As we have oft stated:
". . . [W]hen called upon to review the sufficiency of the evidence to sustain a criminal conviction, an appellate court is to determine whether all the elements of the crime charged have been proven beyond a reasonable doubt. Because the fact finder is free to believe all of, part of, or none of the evidence, we view all the evidence and all inferences properly deducible from it in the light most favorable to the prosecution as verdict winner." Commonwealth v. Horton, 485 Pa. 115, 117, 401 A.2d 320, 321 (1979).
A review of the evidence presented at trial shows clearly that the Commonwealth had been able to prove all of the elements of both murder of the second degree and arson. Thus, appellant's claim is without merit.
Appellant next argues that the court erred in admitting the hearsay statements of the victim, which were given within fifteen minutes of the fire. As we believe the instant statements are classic examples of the "res gestae" exception to the hearsay rule, we find that the statements were properly admitted into evidence.
In Commonwealth v. Banks, 454 Pa. 401, 408-09, 311 A.2d 576, 580 (1973), we stated:
[ 491 Pa. Page 228]
"The rule permitting res gestae declarations to be introduced in evidence has been stated in Commonwealth v. Cheeks, 423 Pa. 67, 223 A.2d 291 (1966): 'The principle is based upon the rationale that a spontaneous declaration of an individual who has recently suffered an overpowering emotional and shocking experience is likely to be truthful. See, I Henry, Penna. Evidence, § 466 (1953). Such evidence is limited to declarations supporting the conclusion that the statements were spontaneous utterances of thought created by, or emanating from, the litigated act, and so near in time thereto as to exclude the possibility that they were the product of premeditation or design. See, Commonwealth v. Noble, 371 Pa. 138, 88 A.2d 760 (1952); Commonwealth v. Rumage, 359 Pa. 483, 59 A.2d 65 (1948); and, Commonwealth v. Cupps, 157 Pa. Super. 341, 43 A.2d 545 (1945). No definite time limit, or distance from the site of the crime, has been fixed by the courts in determining what spontaneous utterances are admissible as part of the res gestae. Each case has been judged on its own facts and circumstances; Commonwealth v. Stokes, 409 Pa. 268, 186 A.2d 5 (1962), and cases cited therein. The length of time which has elapsed between when the declarations were uttered and when the occurrence took place is only one element to be considered in determining their spontaneity. See Commonwealth v. Noble, supra, and Commonwealth v. Harris, 351 Pa. 325, 41 A.2d 688 (1945).' Id., 423 Pa. at 70, 223 A.2d at 293. In Commonwealth v. Cheeks, supra the statements in question which were held admissible were made by the victim forty-five minutes after the attack. In the case at bar it is clear that the entire series of statements was given within fifteen minutes or at the most twenty minutes after the attack had occurred. Reconstructing the picture as disclosed by the testimony, the conclusion is inevitable that the statements were spontaneously uttered, were directly related to the attack that had been perpetrated upon the decedent, and were not the result of reflection or design."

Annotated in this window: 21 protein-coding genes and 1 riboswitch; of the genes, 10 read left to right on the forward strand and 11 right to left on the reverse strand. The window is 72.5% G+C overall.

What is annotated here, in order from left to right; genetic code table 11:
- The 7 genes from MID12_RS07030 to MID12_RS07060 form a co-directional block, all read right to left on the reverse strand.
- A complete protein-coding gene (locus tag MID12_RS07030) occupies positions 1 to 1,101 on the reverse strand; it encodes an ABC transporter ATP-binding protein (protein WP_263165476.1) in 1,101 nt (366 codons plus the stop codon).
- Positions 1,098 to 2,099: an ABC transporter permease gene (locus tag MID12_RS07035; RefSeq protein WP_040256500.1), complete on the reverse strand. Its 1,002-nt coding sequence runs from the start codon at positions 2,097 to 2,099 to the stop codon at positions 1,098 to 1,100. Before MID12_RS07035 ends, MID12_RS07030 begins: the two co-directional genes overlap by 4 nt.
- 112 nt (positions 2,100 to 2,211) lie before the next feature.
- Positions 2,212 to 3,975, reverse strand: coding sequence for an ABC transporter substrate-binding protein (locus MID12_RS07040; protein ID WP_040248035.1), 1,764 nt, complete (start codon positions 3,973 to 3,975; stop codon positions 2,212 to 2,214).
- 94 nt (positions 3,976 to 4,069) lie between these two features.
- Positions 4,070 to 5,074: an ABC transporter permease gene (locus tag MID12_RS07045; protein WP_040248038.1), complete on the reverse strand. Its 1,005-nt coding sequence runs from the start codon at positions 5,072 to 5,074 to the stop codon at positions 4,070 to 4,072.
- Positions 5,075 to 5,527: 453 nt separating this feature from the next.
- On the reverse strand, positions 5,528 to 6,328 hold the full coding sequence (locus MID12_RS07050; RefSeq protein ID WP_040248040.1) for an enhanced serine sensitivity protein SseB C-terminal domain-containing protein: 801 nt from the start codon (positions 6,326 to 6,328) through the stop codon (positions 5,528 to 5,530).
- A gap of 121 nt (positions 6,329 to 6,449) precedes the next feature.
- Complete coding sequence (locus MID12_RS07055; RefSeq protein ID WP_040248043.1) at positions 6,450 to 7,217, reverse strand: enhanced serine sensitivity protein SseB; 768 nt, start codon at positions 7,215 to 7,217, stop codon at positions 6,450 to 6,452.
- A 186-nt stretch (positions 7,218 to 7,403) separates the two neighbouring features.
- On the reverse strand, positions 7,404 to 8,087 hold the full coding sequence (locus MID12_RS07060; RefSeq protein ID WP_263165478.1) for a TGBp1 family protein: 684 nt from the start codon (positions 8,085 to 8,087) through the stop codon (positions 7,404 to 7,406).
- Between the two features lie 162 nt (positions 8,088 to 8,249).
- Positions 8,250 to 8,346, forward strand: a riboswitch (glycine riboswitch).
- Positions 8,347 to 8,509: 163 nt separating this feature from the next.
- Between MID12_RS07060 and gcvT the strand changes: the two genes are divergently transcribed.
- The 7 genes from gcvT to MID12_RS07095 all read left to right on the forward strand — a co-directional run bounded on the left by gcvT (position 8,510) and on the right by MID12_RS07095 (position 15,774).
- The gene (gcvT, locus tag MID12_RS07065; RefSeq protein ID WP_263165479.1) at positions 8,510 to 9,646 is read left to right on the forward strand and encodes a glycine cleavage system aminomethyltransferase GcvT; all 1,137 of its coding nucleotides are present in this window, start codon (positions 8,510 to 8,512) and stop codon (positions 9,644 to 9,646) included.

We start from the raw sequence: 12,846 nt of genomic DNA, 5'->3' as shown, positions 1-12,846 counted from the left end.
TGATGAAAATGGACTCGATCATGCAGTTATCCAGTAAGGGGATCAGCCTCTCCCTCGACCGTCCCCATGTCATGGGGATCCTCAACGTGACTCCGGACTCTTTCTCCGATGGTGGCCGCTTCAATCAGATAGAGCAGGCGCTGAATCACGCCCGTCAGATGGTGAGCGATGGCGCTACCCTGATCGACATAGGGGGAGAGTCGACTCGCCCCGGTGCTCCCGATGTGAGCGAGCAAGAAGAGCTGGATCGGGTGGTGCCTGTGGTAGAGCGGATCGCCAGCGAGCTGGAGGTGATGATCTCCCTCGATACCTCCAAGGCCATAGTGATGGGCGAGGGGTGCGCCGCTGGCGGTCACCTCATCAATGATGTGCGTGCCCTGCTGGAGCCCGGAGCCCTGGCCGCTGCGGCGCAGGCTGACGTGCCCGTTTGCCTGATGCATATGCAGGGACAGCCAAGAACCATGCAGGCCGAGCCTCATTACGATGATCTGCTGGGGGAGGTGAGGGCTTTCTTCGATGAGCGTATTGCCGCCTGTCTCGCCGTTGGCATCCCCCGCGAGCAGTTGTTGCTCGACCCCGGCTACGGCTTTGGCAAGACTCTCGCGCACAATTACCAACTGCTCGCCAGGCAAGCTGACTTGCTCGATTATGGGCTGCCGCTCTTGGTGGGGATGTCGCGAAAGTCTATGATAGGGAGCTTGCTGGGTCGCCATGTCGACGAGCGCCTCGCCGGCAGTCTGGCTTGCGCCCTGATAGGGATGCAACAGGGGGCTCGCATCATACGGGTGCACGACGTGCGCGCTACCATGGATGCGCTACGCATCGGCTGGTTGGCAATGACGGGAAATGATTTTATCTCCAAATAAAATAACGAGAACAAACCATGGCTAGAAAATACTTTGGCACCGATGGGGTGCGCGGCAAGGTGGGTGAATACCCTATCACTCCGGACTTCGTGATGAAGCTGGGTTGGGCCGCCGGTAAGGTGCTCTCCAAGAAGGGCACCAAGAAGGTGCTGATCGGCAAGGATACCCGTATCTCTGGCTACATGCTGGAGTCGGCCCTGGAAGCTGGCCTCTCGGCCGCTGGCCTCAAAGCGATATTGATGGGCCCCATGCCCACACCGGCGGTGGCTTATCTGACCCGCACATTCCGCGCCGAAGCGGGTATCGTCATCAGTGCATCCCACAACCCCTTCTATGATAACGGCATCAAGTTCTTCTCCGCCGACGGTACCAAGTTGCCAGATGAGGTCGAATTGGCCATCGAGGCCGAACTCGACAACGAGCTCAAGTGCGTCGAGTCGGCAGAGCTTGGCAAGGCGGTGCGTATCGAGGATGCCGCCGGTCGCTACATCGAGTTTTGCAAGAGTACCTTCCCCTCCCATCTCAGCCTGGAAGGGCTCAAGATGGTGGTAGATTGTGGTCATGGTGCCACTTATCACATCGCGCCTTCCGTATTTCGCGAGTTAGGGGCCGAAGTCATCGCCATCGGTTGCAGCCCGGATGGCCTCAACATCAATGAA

[ 491 Pa. Page 229]
As we can perceive no difference between Banks and the instant case, we believe the trial court acted properly in admitting the victim's statements.*fn1
Appellant next alleges that the Court erred in refusing his motion for a new trial on the basis of after-discovered evidence. The allegedly after-discovered evidence related to the trial testimony of Harry Whitman, Jr., to whom appellant supposedly admitted starting the fire while the pair were incarcerated together in the Dauphin County jail.
A hearing on appellant's motion was held on January 21, 1980, and again on January 30, 1980. A number of witnesses testified. Three witnesses narrated how, for one reason or another, each of them had reason to believe Whitman had fabricated his trial testimony implicating appellant. Appellant's parole officer testified that Whitman had been released on parole two months earlier than the date recommended by the State Board of Parole. An attorney who had represented another defendant in an unrelated case testified that Whitman has testified against that defendant who also had allegedly admitted guilt to Whitman while in jail.
In Commonwealth v. Valderrama, 479 Pa. 500, 505, 388 A.2d 1042, 1045 (1978), we set forth our well-established rule concerning after-discovered evidence:
"After-discovered evidence is a basis for a new trial if it
"'. . . (1) has been discovered after the trial and could not have been obtained at or prior to the conclusion of the trial by the exercise of reasonable diligence; (2) is not merely corroborative or cumulative; (3) will not be used solely for impeaching credibility of a witness ; and (4) is of such nature and character that a different verdict will likely result if a new trial is granted.'
[ 491 Pa. Page 230]
motive to set the fire, it would have had little if any effect, as both Mrs. Hugney and Harry Whitman, Sr., testified that they spent the night of the fire at Whitman's apartment.
Appellant finally claims that counsel was ineffective for failing to put forth a certain defense, i. e., that the victim started the fire himself. The decision not to present a defense is a tactical one and will not be deemed ineffective assistance if there is a reasonable basis for that position. See Commonwealth v. Rice, supra. We believe it would have been fruitless in light of the victim's classic res gestae declarations.*fn2 Counsel was not ineffective for failing to put forth the proposed defense.
Judgments of sentence affirmed.